Referee Doreen Kendi’s love for the game and camera
FOOTBALL By Elvince Joshua | April 15th 2021
The smiley face of Doreen Kendi lit up the mood at the Graphic Studio, a small photo booth in Thika where she freezes moments into beautiful images.
Kendi is not your typical photographer. Behind the soft voice and joyful mood that she wears daily to her new work station after President Uhuru Kenyatta suspended all sporting activities for the second time, is a true hustler breaking the barriers in two male-dominated fields of photography and refereeing.
She is a versatile woman. A lady of many thoughts and deeds. In the studio, Kendi is your normal photographer - a humble employee, who follows instructions to a fault; and in her other life, she is a dreaded referee often running along the touchline while shouting instructions in the bumpy pitches that define the Kenyan football landscape.
On the field, she is feared and respected. Male and female players as well as members of the technical bench know her as a no-nonsense match official.
She literally calls the shots just as she does with her cameras back in the studio.
“People always mistake us for what we aren’t. They look at referees and think that we are anti-social and unfriendly. That’s not true. We are just normal human beings,” Kendi, who trained in film and photography, dispels the negative stereotype attached to her football job.
“Our relationship with the public at times is mistaken for that of police and civilians, but generally, referees are friendly outside the pitch,” she said.
Her journey into the murky world of football reads like a script from a Hollywood blockbuster.
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“I can’t say that refereeing is something I ever wanted to do. It was all a coincidence,” the Mount Kenya University alumnus told The Standard Sport.
It took just a simple trip to Nakuru Primary School sometime in 2013 for Kendi to have a change of heart, a move that would see her fall in love with the beautiful game of football.
“I was walking around in Nakuru when I came across a group of ladies who were training in football. After the session, I approached one of them to inquire if I could join them the following day for training,” she recalls.
“In the process of our conversation, I was informed that there was a training course ongoing in town and certificates would be issued upon completion and because I had a free afternoon, I decided to go with them,’’ Kendi remembered how she first came into contact with football officiating.
This life-changing meeting was a national refereeing course that was being conducted by an Fifa referee, Davies Omweno.
“When the result came out, I was so surprised that I had actually passed and that’s how I became a referee,” added Kendi.
She has since gone ahead to officiate hundreds of matches after football opened a whole new world to Kendi, who almost threw in the towel after she was verbally abused by a fan in her early days in the profession.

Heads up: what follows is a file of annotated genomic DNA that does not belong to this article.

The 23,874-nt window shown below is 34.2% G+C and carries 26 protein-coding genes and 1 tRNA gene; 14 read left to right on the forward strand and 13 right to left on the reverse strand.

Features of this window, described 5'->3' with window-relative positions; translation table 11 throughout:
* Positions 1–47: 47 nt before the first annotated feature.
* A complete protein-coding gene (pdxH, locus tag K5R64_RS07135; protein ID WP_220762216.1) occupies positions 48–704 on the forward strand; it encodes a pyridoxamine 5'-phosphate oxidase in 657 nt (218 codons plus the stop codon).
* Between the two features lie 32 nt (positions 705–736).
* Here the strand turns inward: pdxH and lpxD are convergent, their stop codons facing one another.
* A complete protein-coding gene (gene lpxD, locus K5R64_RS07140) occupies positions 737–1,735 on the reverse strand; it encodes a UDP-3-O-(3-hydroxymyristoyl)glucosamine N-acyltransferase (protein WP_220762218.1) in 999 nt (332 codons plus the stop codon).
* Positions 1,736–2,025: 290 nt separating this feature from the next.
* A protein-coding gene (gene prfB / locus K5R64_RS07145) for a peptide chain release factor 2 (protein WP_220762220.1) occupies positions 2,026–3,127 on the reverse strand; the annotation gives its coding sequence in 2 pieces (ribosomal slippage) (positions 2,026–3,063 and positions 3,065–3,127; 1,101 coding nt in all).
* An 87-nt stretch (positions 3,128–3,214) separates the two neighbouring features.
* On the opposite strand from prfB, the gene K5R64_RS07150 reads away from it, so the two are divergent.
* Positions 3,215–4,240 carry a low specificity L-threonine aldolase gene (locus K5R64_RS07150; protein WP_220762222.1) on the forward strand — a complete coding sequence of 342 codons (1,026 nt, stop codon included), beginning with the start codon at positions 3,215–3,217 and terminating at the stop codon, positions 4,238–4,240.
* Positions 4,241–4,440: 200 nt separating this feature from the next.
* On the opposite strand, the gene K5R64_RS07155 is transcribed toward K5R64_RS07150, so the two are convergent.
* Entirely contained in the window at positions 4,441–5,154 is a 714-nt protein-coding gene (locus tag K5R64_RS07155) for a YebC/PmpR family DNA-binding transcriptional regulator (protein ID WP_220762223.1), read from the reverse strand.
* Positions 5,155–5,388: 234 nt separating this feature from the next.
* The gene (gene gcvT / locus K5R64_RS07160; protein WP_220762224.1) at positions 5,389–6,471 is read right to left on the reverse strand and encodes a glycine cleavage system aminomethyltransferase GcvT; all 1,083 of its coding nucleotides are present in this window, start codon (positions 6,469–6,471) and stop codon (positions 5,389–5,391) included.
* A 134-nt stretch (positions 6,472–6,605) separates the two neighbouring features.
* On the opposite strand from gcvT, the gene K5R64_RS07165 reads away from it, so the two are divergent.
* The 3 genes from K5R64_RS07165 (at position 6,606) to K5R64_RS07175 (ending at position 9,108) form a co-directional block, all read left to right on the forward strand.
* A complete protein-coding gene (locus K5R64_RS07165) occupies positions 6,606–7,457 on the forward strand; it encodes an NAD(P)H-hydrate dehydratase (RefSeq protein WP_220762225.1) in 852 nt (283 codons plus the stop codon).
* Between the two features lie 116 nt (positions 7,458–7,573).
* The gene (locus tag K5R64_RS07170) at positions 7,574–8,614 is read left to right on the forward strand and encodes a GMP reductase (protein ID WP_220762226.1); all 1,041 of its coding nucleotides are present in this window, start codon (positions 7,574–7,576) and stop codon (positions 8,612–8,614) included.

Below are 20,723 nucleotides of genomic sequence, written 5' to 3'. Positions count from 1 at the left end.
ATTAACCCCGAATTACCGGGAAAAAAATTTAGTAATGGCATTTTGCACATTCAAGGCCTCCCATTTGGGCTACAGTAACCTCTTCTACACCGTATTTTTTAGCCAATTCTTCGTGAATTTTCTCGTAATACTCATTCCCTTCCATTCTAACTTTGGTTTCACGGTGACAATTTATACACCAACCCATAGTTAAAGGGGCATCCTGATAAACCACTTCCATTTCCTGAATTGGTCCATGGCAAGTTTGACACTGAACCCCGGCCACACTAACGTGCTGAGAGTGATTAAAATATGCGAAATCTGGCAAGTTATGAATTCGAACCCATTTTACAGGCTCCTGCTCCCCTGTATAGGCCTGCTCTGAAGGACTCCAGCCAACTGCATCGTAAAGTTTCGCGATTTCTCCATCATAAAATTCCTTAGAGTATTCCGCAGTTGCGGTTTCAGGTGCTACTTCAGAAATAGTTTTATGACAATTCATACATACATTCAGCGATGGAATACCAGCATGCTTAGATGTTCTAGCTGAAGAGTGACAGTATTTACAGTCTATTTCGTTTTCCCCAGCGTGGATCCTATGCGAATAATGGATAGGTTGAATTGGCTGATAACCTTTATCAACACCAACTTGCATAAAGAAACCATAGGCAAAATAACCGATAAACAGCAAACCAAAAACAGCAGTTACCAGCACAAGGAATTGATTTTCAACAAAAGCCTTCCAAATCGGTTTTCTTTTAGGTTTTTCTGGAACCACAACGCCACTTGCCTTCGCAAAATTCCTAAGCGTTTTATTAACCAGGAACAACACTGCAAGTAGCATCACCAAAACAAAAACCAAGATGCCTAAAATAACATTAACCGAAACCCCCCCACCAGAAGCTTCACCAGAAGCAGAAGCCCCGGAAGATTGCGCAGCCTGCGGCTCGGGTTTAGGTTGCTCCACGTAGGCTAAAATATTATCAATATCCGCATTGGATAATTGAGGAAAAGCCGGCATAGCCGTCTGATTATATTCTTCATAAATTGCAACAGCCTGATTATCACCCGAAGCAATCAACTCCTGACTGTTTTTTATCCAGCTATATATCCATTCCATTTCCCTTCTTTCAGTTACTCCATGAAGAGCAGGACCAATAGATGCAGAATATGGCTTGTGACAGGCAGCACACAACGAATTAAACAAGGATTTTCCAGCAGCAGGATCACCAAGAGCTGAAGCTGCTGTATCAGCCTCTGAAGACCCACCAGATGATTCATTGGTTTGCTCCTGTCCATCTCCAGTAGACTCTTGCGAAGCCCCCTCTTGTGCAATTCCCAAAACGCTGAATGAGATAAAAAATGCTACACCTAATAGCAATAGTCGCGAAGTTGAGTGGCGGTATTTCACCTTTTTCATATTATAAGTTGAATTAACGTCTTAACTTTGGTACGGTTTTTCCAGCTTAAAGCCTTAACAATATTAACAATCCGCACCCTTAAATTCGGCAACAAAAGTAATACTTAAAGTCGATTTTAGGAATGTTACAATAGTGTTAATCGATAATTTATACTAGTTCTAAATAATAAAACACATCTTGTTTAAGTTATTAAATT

“I’ve never been hurt like that in my life,” Kendi recalled as her voice suddenly dims from the other end of the line.
“It was in 2014 when a fan insulted me. I was deeply hurt. That act made me stop officiating for the whole year until my colleague Caroline Kiless came to my house and convinced me to go back to the field.”
Her maiden match at the Kenyan Premier League was a fixture at the Afraha Stadium in Nakuru between hosts Ulinzi Stars and AFC Leopards.
“I didn’t understand a thing in that match. I didn’t understand much of the rules so I just did what I felt was right,” she recalled.
To her, that match remains the most memorable moment in her refereeing career until that moment when it was almost ruined by an unkind act of a fan.
“The only challenging thing about this job is that sometimes fans say nasty things about you, most of which are not true anyway, but if you are mature enough, then you just brush it off and move on.”
“But it can really get into you, if you are still young in the game. It is that bad,” added Kendi who believes that the establishment of women’s league has led to the growing number of women referees in Kenya.
“Now we have so many women’s competitions and of course, we also get motivation from fellow women like Damaris Kimani and Tabitha Njoroge, who pioneered the way.”
Officiating has been a major source of revenue stream for Kendi, a quick learner who now puts her photography skills into practice to fend for her family following the suspension of sports activities.
“You have to be adaptive in life. It is not easy, but you have to appreciate the little you get. I only wish that the president would lift the ban on sport because exercise is one of the many ways to fight Covid-19,” she said.
But until the ban on sporting activities is lifted, Kendi will have to depend on her photography skills to make ends meet.
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